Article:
You may be noticing your friends and acquaintances going through tough times in their marriages. Perhaps you have consoled more than one family member during a difficult divorce, and you are beginning to realize that few marriages are impenetrable. You may regret now that you did not follow that good advice about signing a prenuptial agreement.
Maybe it didn't seem necessary at the time, especially if you were just starting medical school or in the early days of your business plan. You probably had little money and few assets, so a prenup might have felt extravagant. If you think such an agreement would be valuable to you now, it's not too late to consider creating a contract between you and your spouse. For those who are already married, a postnuptial agreement is becoming a popular and useful tool.
A useful device for a solid marriage
Postnuptial agreements do not have the historical background of prenups, but they can have a positive effect on a struggling marriage. However, your marriage does not have to be in trouble for a postnuptial contract to prove useful. Some common reasons why people draft marriage contracts include:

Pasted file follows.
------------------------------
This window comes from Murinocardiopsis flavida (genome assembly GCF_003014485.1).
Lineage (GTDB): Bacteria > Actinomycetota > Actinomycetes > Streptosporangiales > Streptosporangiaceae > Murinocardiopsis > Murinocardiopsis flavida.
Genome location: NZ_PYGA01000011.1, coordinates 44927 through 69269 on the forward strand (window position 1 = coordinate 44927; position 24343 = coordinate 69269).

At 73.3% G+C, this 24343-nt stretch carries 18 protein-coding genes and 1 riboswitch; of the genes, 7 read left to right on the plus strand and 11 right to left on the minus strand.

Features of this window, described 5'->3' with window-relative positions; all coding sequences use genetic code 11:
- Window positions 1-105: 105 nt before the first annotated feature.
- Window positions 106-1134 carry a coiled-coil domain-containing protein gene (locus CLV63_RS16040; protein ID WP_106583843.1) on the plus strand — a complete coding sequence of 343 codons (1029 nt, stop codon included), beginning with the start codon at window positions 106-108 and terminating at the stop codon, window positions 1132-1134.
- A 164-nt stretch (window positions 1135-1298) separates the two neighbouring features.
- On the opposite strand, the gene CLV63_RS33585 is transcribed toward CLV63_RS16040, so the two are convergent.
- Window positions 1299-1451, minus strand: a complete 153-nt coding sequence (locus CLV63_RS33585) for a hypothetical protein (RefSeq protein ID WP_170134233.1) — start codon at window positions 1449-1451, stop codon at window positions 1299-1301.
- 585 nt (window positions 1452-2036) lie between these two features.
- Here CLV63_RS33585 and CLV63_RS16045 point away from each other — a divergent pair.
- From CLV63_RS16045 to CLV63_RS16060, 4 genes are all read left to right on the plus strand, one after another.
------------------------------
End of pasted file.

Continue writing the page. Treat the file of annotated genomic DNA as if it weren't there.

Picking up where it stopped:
- You have enormous debt from graduate school or medical school, and you want to protect your spouse from liability for that debt in the event of a divorce.
- Your practice or business has become successful, and you want to clarify the division of your assets in case the marriage comes to an end.
- You and your spouse are having disagreements about certain lifestyle issues, such as spending or even household chores, and you want to use a postnuptial contract to settle those issues.
- There has been infidelity in your marriage, and a marriage agreement can establish financial consequences if one of you cheats in the future.
Unlike premarital contracts, the courts are not as eager to enforce postnuptial agreements, so it is essential to take every precaution to ensure the validity of your contract. Full disclosure of finances and honest negotiation will go a long way in helping you create a solid, enforceable agreement.
If you feel it may be difficult to convince your spouse to create and sign a postnuptial agreement, perhaps your suggestion that he or she obtain individual legal counsel will give some assurance that the contract will be mutually beneficial. In fact, having separate attorneys may reduce the chances that a Florida court will find your agreement invalid if you should ever need to use it.